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Debt Reduction: Pay Less Interest and More on What You Love

We recently suggested ways to Stop Wasting Your Money with These 8 Simple Tips, a topic related to Rule 7 of the Personal Kaizen 10 Rules for Life. Our fifth tip to stop wasting money suggests avoiding paying interest whenever possible – a challenge for most of us since over 75% of American adults have some form of debt. Here are common forms of personal debt and some ways to pay less on interest.

America’s Debt Problem

Americans like to borrow money. The total debt balance in the country continues to grow every year. Interest payments on this debt will become an expensive problem as interest rates rise in 2022.

Debt Reduction - Total Debt Balance

The bulk of American debt is mortgage debt. This chart shows how the rest of the debt is distributed.

Debt Reduction - Non-Housing Debt Balance

This table shows the approximate balances for each debt and typical interest rates as of the first quarter of 2022. The category “other loans” includes consumer finance loans, retail cards, and unclassified loans.

Debt TypeTotal DebtTypical Interest Rates
Home Mortgages$11.5 Trillion3% to 7% typical
Student Loans$1.59 Trillion5.8% average (4-7% typical)
Auto Loans$1.47 Trillion5% to 20% typical
Credit Card Debt$0.84 Trillion17.7% average (but often 29%)
Other Loans$0.45 Trillion10% to 28% typical

Mortgages and auto loans typically have the lowest rates since the home or car is technically owned by the lender as collateral. The lower rates in each range are typically offered to consumers with higher credit scores. We will share more about this important number in a future post.

Debt: Ranked from Best to Worst

Mortgage on Your First Home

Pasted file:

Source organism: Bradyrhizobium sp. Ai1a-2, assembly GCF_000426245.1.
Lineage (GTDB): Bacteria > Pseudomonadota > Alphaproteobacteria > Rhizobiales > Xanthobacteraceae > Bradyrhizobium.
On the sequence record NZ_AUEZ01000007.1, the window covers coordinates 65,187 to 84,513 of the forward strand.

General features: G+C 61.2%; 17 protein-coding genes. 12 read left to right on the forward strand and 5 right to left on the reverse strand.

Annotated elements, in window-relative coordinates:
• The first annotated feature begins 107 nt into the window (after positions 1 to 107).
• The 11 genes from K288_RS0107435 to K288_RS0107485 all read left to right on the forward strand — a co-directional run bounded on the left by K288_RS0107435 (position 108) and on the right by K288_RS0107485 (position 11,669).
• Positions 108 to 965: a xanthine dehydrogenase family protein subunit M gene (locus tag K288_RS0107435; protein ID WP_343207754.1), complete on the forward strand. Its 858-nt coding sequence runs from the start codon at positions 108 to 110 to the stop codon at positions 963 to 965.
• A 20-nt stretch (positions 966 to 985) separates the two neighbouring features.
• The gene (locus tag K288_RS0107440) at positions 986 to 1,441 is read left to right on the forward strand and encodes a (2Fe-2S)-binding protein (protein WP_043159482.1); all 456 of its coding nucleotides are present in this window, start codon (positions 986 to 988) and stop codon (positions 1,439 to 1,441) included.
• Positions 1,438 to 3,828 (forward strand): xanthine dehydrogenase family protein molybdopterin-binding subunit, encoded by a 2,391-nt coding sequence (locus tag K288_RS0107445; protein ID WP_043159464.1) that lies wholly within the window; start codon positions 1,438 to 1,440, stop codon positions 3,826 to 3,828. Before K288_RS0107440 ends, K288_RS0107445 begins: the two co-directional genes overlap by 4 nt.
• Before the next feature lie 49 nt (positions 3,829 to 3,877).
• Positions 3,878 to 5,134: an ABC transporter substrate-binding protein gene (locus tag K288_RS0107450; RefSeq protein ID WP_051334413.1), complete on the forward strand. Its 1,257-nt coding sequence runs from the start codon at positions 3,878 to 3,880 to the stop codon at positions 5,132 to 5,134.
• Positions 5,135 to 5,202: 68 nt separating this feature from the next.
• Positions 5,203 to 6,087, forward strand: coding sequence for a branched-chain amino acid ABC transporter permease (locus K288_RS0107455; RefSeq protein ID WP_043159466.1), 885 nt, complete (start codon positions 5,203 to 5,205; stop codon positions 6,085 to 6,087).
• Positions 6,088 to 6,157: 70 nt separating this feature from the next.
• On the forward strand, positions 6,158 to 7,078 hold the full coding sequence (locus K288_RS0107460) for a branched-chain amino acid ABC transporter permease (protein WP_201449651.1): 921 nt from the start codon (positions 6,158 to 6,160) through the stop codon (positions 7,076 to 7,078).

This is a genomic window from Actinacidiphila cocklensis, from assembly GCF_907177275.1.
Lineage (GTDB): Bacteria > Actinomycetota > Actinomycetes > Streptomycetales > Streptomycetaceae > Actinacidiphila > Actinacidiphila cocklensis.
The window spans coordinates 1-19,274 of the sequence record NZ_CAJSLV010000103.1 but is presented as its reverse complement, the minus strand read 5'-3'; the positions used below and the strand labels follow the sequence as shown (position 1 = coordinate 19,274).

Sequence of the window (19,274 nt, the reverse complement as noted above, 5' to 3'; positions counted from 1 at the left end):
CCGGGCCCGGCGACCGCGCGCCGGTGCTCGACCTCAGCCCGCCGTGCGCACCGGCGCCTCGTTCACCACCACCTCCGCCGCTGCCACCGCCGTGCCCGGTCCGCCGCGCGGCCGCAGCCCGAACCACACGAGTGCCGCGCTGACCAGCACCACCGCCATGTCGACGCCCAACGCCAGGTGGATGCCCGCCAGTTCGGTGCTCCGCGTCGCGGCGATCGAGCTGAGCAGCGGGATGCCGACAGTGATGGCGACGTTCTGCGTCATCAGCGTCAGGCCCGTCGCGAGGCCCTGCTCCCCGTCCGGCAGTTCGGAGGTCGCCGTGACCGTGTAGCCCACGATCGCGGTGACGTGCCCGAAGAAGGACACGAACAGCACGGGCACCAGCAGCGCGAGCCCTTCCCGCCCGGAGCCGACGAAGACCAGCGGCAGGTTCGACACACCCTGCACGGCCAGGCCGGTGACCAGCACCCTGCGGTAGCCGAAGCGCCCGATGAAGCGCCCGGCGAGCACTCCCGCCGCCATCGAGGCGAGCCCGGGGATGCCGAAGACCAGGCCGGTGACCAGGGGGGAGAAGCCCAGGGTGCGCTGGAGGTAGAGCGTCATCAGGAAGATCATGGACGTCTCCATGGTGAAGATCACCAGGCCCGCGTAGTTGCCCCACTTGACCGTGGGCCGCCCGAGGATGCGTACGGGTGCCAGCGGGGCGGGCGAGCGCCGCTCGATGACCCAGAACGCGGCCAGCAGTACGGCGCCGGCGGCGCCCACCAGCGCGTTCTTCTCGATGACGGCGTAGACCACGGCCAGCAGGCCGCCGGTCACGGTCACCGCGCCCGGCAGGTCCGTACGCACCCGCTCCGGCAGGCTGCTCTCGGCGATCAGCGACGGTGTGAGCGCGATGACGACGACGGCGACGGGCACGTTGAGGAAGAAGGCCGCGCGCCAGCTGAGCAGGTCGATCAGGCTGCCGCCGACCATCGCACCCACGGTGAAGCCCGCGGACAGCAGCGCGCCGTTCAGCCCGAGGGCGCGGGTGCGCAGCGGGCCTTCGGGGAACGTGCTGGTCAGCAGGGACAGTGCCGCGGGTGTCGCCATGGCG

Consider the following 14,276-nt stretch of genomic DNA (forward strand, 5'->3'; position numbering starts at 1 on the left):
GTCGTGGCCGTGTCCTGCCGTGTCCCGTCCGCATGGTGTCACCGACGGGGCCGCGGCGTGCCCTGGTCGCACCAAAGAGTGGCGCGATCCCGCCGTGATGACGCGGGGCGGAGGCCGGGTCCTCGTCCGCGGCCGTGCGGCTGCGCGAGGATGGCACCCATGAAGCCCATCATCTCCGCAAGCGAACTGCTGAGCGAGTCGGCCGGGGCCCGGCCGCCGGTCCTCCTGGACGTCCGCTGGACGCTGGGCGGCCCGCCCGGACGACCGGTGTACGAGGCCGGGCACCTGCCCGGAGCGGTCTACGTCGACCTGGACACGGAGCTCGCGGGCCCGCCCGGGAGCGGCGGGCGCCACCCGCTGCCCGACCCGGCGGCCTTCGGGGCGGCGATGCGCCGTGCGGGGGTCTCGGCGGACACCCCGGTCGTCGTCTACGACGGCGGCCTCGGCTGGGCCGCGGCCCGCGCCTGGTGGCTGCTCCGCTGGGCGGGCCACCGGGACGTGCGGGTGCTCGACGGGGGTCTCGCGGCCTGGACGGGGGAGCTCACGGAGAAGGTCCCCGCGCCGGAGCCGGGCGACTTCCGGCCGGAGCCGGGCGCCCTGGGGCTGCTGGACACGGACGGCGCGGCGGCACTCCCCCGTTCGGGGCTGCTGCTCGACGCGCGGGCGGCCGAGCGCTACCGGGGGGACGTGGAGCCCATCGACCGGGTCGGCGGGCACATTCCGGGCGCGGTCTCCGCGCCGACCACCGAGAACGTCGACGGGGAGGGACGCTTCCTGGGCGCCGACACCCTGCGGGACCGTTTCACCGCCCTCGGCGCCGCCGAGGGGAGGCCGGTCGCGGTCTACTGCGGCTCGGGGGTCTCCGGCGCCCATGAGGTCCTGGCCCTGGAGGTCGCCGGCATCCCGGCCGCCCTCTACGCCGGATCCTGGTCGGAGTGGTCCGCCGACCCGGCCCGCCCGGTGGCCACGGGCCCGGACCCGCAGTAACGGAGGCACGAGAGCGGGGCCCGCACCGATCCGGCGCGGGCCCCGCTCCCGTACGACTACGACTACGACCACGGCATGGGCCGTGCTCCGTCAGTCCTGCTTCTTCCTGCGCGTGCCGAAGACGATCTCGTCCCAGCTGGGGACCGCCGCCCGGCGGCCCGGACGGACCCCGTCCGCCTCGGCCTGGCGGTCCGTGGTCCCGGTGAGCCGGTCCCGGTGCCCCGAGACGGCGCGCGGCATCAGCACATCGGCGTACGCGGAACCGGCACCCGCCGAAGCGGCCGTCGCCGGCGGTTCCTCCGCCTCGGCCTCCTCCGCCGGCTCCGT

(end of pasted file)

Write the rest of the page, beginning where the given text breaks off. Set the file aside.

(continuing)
This form of housing debt has actually helped many Americans grow their net worth and is usually the last debt you want to repay. The interest (plus taxes and insurance) you pay for your housing is typically in place of what you would need to pay if you were renting a place to live instead. Mortgage rates for the past 10-15 years have also been historically low (averaging under 5%). This has not always been the case, as you can see in the chart below of average 30-year fixed mortgage rates.

Debt Reduction - 30-year fixed mortgage rates
College Loans

For some people, college degrees lead to a high-paying job that is easily able to cover the interest cost of a college loan. College loans for these people can be an acceptable form of debt.

Note that some students borrow money for college but never finish their program and earn a degree or other qualifications that allow them to earn more. College loans for these people can be very damaging. College loans are also hard to get forgiven if you ever need to file for bankruptcy (although that may change soon).

Consolidating student debt is common, but we don’t recommend it since it typically results in paying more, not less, interest. Try one of the debt reduction strategies below instead.

Mortgages on Second Homes

Mortgage rates on a second home are likely going to be 0.5 to 1% higher than for a first home. This higher rate means you will pay more interest – it may be better to avoid this expense unless you are renting your second home for money.

Home Equity Lines of Credit (HELOCs)